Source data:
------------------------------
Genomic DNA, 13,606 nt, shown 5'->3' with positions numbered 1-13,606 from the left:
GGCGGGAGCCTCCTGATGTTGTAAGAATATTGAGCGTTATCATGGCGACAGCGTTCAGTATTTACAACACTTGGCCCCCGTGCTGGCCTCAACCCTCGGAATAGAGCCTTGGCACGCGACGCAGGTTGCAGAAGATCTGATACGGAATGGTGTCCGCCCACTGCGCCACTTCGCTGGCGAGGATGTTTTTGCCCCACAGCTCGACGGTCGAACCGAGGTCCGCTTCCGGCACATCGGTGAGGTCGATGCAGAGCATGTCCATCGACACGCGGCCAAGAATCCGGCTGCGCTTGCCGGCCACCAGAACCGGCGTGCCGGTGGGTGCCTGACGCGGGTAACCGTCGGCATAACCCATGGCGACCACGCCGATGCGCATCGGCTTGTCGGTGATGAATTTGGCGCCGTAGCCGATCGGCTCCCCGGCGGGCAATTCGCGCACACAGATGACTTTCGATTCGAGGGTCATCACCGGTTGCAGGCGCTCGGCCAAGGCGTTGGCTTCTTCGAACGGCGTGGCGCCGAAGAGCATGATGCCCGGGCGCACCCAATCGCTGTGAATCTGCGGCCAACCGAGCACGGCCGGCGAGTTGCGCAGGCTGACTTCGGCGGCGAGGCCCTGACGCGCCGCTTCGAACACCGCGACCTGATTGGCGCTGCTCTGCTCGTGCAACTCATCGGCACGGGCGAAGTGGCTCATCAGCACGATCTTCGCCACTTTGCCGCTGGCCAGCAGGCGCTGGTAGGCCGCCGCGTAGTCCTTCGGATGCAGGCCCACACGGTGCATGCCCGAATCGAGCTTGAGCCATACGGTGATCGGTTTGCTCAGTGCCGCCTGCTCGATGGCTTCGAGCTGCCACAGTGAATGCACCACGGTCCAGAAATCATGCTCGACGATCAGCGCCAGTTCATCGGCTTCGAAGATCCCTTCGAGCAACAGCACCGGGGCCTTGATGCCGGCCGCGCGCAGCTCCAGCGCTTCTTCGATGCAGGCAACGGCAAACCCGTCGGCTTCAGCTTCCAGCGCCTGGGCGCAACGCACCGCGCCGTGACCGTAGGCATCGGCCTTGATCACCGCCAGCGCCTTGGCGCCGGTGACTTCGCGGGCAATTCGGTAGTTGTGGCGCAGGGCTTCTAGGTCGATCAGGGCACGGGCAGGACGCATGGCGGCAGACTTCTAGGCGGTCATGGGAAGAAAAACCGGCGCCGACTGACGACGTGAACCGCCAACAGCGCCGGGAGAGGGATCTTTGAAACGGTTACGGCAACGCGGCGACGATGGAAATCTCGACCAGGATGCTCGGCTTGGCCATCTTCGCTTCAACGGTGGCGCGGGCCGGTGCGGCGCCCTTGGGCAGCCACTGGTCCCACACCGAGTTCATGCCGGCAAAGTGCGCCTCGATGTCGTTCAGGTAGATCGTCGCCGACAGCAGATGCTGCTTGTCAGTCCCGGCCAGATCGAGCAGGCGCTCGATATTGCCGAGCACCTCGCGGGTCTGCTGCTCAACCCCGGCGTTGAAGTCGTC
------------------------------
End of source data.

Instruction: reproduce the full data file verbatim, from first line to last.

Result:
Genomic DNA, 13,606 nt, shown 5'->3' with positions numbered 1-13,606 from the left:
GGCGGGAGCCTCCTGATGTTGTAAGAATATTGAGCGTTATCATGGCGACAGCGTTCAGTATTTACAACACTTGGCCCCCGTGCTGGCCTCAACCCTCGGAATAGAGCCTTGGCACGCGACGCAGGTTGCAGAAGATCTGATACGGAATGGTGTCCGCCCACTGCGCCACTTCGCTGGCGAGGATGTTTTTGCCCCACAGCTCGACGGTCGAACCGAGGTCCGCTTCCGGCACATCGGTGAGGTCGATGCAGAGCATGTCCATCGACACGCGGCCAAGAATCCGGCTGCGCTTGCCGGCCACCAGAACCGGCGTGCCGGTGGGTGCCTGACGCGGGTAACCGTCGGCATAACCCATGGCGACCACGCCGATGCGCATCGGCTTGTCGGTGATGAATTTGGCGCCGTAGCCGATCGGCTCCCCGGCGGGCAATTCGCGCACACAGATGACTTTCGATTCGAGGGTCATCACCGGTTGCAGGCGCTCGGCCAAGGCGTTGGCTTCTTCGAACGGCGTGGCGCCGAAGAGCATGATGCCCGGGCGCACCCAATCGCTGTGAATCTGCGGCCAACCGAGCACGGCCGGCGAGTTGCGCAGGCTGACTTCGGCGGCGAGGCCCTGACGCGCCGCTTCGAACACCGCGACCTGATTGGCGCTGCTCTGCTCGTGCAACTCATCGGCACGGGCGAAGTGGCTCATCAGCACGATCTTCGCCACTTTGCCGCTGGCCAGCAGGCGCTGGTAGGCCGCCGCGTAGTCCTTCGGATGCAGGCCCACACGGTGCATGCCCGAATCGAGCTTGAGCCATACGGTGATCGGTTTGCTCAGTGCCGCCTGCTCGATGGCTTCGAGCTGCCACAGTGAATGCACCACGGTCCAGAAATCATGCTCGACGATCAGCGCCAGTTCATCGGCTTCGAAGATCCCTTCGAGCAACAGCACCGGGGCCTTGATGCCGGCCGCGCGCAGCTCCAGCGCTTCTTCGATGCAGGCAACGGCAAACCCGTCGGCTTCAGCTTCCAGCGCCTGGGCGCAACGCACCGCGCCGTGACCGTAGGCATCGGCCTTGATCACCGCCAGCGCCTTGGCGCCGGTGACTTCGCGGGCAATTCGGTAGTTGTGGCGCAGGGCTTCTAGGTCGATCAGGGCACGGGCAGGACGCATGGCGGCAGACTTCTAGGCGGTCATGGGAAGAAAAACCGGCGCCGACTGACGACGTGAACCGCCAACAGCGCCGGGAGAGGGATCTTTGAAACGGTTACGGCAACGCGGCGACGATGGAAATCTCGACCAGGATGCTCGGCTTGGCCATCTTCGCTTCAACGGTGGCGCGGGCCGGTGCGGCGCCCTTGGGCAGCCACTGGTCCCACACCGAGTTCATGCCGGCAAAGTGCGCCTCGATGTCGTTCAGGTAGATCGTCGCCGACAGCAGATGCTGCTTGTCAGTCCCGGCCAGATCGAGCAGGCGCTCGATATTGCCGAGCACCTCGCGGGTCTGCTGCTCAACCCCGGCGTTGAAGTCGTC